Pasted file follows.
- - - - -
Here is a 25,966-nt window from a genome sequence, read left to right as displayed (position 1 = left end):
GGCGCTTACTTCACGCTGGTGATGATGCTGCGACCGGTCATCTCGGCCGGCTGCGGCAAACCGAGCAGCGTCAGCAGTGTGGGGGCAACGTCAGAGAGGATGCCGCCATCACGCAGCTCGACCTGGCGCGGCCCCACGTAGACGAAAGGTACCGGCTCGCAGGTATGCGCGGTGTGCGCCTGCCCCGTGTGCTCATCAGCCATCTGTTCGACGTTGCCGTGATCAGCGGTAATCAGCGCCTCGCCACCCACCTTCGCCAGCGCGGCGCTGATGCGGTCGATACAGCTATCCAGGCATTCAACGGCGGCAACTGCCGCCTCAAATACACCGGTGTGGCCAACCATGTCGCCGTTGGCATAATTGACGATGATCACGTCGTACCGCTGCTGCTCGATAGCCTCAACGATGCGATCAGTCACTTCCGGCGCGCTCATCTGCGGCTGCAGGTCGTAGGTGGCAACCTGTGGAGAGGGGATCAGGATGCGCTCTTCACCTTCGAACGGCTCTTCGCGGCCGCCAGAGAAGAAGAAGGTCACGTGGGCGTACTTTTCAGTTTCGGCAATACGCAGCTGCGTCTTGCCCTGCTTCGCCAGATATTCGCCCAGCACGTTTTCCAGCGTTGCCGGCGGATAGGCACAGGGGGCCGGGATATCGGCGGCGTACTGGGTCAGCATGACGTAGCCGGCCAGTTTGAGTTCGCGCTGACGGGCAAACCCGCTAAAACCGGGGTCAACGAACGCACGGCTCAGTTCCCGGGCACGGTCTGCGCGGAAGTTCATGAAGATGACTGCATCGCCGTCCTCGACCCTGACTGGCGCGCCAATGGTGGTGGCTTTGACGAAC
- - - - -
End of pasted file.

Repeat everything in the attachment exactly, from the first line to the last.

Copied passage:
Here is a 25,966-nt window from a genome sequence, read left to right as displayed (position 1 = left end):
GGCGCTTACTTCACGCTGGTGATGATGCTGCGACCGGTCATCTCGGCCGGCTGCGGCAAACCGAGCAGCGTCAGCAGTGTGGGGGCAACGTCAGAGAGGATGCCGCCATCACGCAGCTCGACCTGGCGCGGCCCCACGTAGACGAAAGGTACCGGCTCGCAGGTATGCGCGGTGTGCGCCTGCCCCGTGTGCTCATCAGCCATCTGTTCGACGTTGCCGTGATCAGCGGTAATCAGCGCCTCGCCACCCACCTTCGCCAGCGCGGCGCTGATGCGGTCGATACAGCTATCCAGGCATTCAACGGCGGCAACTGCCGCCTCAAATACACCGGTGTGGCCAACCATGTCGCCGTTGGCATAATTGACGATGATCACGTCGTACCGCTGCTGCTCGATAGCCTCAACGATGCGATCAGTCACTTCCGGCGCGCTCATCTGCGGCTGCAGGTCGTAGGTGGCAACCTGTGGAGAGGGGATCAGGATGCGCTCTTCACCTTCGAACGGCTCTTCGCGGCCGCCAGAGAAGAAGAAGGTCACGTGGGCGTACTTTTCAGTTTCGGCAATACGCAGCTGCGTCTTGCCCTGCTTCGCCAGATATTCGCCCAGCACGTTTTCCAGCGTTGCCGGCGGATAGGCACAGGGGGCCGGGATATCGGCGGCGTACTGGGTCAGCATGACGTAGCCGGCCAGTTTGAGTTCGCGCTGACGGGCAAACCCGCTAAAACCGGGGTCAACGAACGCACGGCTCAGTTCCCGGGCACGGTCTGCGCGGAAGTTCATGAAGATGACTGCATCGCCGTCCTCGACCCTGACTGGCGCGCCAATGGTGGTGGCTTTGACGAAC